Update: Apple announced the $3 billion deal on May 28th.
A well-placed source has confirmed rumors that Apple’s acquisition of Beats “is happening” but was close to falling apart multiple times. The source said with “70% certainty” that Apple’s planned multi-billion-dollar acquisition of headphone maker Beats will go through. But Apple isn’t buying Beats for the technology; it’s buying the talent.
“They want Jimmy and they want Dre,” said the source. “He’s got fashion and culture completely locked up.”
The planned acquisition, pinned at $3.2 billion by the Financial Times, has stumped Apple pundits who are anything but impressed by Beats’ offerings. However, the source believes the FT story is accurate and that Tim Cook’s recent behavior — hiring Angela Ahrendts from Burberry, former Leica engineer Ari Partinen, Nike’s Ben Shaffer, and former CEO of Yves St. Laurent, Paul Deneve — is indicative of an effort to stock the Apple larder with culturally aware and highly skilled managers.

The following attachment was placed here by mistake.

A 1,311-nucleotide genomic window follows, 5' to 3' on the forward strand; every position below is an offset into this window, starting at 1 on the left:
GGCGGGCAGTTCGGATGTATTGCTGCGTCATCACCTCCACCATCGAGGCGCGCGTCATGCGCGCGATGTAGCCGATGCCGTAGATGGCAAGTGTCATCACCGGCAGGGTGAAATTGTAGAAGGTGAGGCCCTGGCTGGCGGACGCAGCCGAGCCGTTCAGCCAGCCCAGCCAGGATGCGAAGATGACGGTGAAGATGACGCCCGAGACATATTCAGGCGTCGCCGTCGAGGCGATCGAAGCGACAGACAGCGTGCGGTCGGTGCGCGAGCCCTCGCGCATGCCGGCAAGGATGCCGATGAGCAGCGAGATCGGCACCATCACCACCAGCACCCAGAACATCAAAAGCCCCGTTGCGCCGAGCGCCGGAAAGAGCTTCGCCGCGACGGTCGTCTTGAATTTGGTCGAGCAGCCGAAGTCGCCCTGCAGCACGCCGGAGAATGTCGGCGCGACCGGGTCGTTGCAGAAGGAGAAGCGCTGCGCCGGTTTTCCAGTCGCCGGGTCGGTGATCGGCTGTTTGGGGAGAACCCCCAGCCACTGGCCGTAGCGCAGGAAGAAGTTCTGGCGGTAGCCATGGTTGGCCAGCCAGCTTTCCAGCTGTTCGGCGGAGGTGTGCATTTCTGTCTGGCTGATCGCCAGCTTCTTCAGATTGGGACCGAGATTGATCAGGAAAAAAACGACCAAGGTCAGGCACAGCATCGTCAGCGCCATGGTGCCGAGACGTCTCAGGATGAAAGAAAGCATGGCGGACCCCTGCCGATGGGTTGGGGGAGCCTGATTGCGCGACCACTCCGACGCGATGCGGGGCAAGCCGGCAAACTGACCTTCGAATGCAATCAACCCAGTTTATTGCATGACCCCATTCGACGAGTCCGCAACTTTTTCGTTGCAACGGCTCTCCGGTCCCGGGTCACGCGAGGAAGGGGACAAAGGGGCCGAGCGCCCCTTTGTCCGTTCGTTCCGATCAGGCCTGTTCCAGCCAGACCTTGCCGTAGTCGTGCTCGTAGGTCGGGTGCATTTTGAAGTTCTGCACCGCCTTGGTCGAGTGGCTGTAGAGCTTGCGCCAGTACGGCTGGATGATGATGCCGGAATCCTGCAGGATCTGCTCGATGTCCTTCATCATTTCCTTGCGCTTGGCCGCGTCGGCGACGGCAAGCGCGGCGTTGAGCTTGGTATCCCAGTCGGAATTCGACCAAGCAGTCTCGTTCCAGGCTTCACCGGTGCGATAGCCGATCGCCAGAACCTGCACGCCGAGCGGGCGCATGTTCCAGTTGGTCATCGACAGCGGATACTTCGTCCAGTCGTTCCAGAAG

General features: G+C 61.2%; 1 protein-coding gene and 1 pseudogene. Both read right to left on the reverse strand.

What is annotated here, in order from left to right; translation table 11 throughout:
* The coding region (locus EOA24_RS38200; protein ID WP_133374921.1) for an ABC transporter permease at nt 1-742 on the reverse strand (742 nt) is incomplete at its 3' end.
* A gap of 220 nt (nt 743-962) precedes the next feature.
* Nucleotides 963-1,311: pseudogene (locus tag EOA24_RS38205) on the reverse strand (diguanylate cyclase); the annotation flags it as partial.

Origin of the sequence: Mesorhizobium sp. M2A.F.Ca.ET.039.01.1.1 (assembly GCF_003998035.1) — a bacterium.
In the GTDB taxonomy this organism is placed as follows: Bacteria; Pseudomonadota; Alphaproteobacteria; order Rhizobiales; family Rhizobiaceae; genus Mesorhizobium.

But why Beats? Founded in 2006 by entrepreneur Jimmy Iovine and Andre Romelle Young, aka Dr. Dre, the company released their first product in 2008 with the launch of the Beats by Dr. Dre Studio Headphones. The company was last valued at $1 billion after phone maker HTC sold the brand back to the founders in September 2013.
While reviews of Beats hardware have been mixed, the company is valuable for the “record-label-in-a-box” that the Iovine and Dre relationship affords. Iovine is known as a pit bull in the realm of media negotiations and this move will give Apple youth cachet thanks to the brand and business chops with the Iovine/Dre mix. Iovine will be most valuable in negotiations with record labels in iTunes acquisitions. Another source, interviewed by Josh Constine, also believes this musical expertise will allow Apple to run a streaming music service concurrent to its iTunes sales. The move, then, is far more than just a hardware acquisition.
Rumors in Asia also point to previous moves by Samsung to buy the Beats brand, a deal that fell through “earlier in the year.”
Apple’s efforts, it seems, will bear more fruit despite the delay.
“The deal hasn’t fallen apart yet,” the source said.